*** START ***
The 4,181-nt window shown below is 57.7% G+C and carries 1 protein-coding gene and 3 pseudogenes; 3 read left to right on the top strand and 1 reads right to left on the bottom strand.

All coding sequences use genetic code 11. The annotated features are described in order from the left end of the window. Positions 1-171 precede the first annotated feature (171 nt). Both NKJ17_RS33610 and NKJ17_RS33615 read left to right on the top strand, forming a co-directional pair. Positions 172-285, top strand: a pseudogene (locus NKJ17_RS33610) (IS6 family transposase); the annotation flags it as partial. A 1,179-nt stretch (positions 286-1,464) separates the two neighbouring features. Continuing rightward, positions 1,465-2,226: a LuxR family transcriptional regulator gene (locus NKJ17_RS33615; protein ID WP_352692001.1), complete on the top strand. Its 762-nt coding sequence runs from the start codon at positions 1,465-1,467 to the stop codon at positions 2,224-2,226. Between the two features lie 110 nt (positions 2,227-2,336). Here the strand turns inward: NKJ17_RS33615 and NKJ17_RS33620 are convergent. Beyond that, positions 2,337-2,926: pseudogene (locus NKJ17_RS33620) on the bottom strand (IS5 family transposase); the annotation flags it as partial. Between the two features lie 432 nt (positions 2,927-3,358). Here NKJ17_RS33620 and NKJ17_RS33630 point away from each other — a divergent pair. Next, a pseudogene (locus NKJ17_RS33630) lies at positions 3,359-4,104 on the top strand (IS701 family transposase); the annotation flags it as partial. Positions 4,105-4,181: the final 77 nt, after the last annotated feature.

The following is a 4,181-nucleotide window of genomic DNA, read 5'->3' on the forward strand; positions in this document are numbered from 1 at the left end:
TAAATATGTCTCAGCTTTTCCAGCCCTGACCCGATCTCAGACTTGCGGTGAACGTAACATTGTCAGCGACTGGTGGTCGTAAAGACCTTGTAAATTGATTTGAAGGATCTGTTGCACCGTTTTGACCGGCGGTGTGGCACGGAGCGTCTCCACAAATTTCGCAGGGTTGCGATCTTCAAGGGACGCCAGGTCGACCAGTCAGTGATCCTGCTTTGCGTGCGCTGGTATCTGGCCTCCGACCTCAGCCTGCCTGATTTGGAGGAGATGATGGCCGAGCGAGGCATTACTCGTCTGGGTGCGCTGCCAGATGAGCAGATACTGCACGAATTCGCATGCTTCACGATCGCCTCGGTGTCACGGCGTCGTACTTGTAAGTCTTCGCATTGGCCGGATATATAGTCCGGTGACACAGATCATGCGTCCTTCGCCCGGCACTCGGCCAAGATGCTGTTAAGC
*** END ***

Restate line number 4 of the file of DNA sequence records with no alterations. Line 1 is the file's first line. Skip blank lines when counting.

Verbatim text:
TAAATATGTCTCAGCTTTTCCAGCCCTGACCCGATCTCAGACTTGCGGTGAACGTAACATTGTCAGCGACTGGTGGTCGTAAAGACCTTGTAAATTGATTTGAAGGATCTGTTGCACCGTTTTGACCGGCGGTGTGGCACGGAGCGTCTCCACAAATTTCGCAGGGTTGCGATCTTCAAGGGACGCCAGGTCGACCAGTCAGTGATCCTGCTTTGCGTGCGCTGGTATCTGGCCTCCGACCTCAGCCTGCCTGATTTGGAGGAGATGATGGCCGAGCGAGGCATTACTCGTCTGGGTGCGCTGCCAGATGAGCAGATACTGCACGAATTCGCATGCTTCACGATCGCCTCGGTGTCACGGCGTCGTACTTGTAAGTCTTCGCATTGGCCGGATATATAGTCCGGTGACACAGATCATGCGTCCTTCGCCCGGCACTCGGCCAAGATGCTGTTAAGC